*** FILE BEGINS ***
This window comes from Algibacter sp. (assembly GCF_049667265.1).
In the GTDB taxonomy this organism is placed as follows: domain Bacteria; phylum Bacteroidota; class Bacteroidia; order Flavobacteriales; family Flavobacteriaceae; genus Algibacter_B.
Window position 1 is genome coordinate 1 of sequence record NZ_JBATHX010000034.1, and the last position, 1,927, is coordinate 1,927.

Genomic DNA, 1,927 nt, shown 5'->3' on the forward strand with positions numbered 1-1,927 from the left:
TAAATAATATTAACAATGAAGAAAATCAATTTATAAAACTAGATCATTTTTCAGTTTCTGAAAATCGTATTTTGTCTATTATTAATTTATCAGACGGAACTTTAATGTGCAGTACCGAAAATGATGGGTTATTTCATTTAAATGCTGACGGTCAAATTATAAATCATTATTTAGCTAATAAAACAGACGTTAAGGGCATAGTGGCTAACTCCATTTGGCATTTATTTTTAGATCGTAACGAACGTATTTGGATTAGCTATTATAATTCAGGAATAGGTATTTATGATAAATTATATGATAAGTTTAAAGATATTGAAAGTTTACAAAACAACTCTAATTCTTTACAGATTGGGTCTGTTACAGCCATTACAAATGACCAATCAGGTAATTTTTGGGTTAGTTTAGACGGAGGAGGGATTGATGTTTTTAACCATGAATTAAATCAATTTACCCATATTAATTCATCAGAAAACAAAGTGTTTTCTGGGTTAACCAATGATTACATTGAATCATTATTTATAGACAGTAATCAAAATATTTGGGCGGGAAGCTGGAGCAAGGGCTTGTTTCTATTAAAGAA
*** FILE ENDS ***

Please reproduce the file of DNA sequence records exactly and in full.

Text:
This window comes from Algibacter sp. (assembly GCF_049667265.1).
In the GTDB taxonomy this organism is placed as follows: domain Bacteria; phylum Bacteroidota; class Bacteroidia; order Flavobacteriales; family Flavobacteriaceae; genus Algibacter_B.
Window position 1 is genome coordinate 1 of sequence record NZ_JBATHX010000034.1, and the last position, 1,927, is coordinate 1,927.

Genomic DNA, 1,927 nt, shown 5'->3' on the forward strand with positions numbered 1-1,927 from the left:
TAAATAATATTAACAATGAAGAAAATCAATTTATAAAACTAGATCATTTTTCAGTTTCTGAAAATCGTATTTTGTCTATTATTAATTTATCAGACGGAACTTTAATGTGCAGTACCGAAAATGATGGGTTATTTCATTTAAATGCTGACGGTCAAATTATAAATCATTATTTAGCTAATAAAACAGACGTTAAGGGCATAGTGGCTAACTCCATTTGGCATTTATTTTTAGATCGTAACGAACGTATTTGGATTAGCTATTATAATTCAGGAATAGGTATTTATGATAAATTATATGATAAGTTTAAAGATATTGAAAGTTTACAAAACAACTCTAATTCTTTACAGATTGGGTCTGTTACAGCCATTACAAATGACCAATCAGGTAATTTTTGGGTTAGTTTAGACGGAGGAGGGATTGATGTTTTTAACCATGAATTAAATCAATTTACCCATATTAATTCATCAGAAAACAAAGTGTTTTCTGGGTTAACCAATGATTACATTGAATCATTATTTATAGACAGTAATCAAAATATTTGGGCGGGAAGCTGGAGCAAGGGCTTGTTTCTATTAAAGAA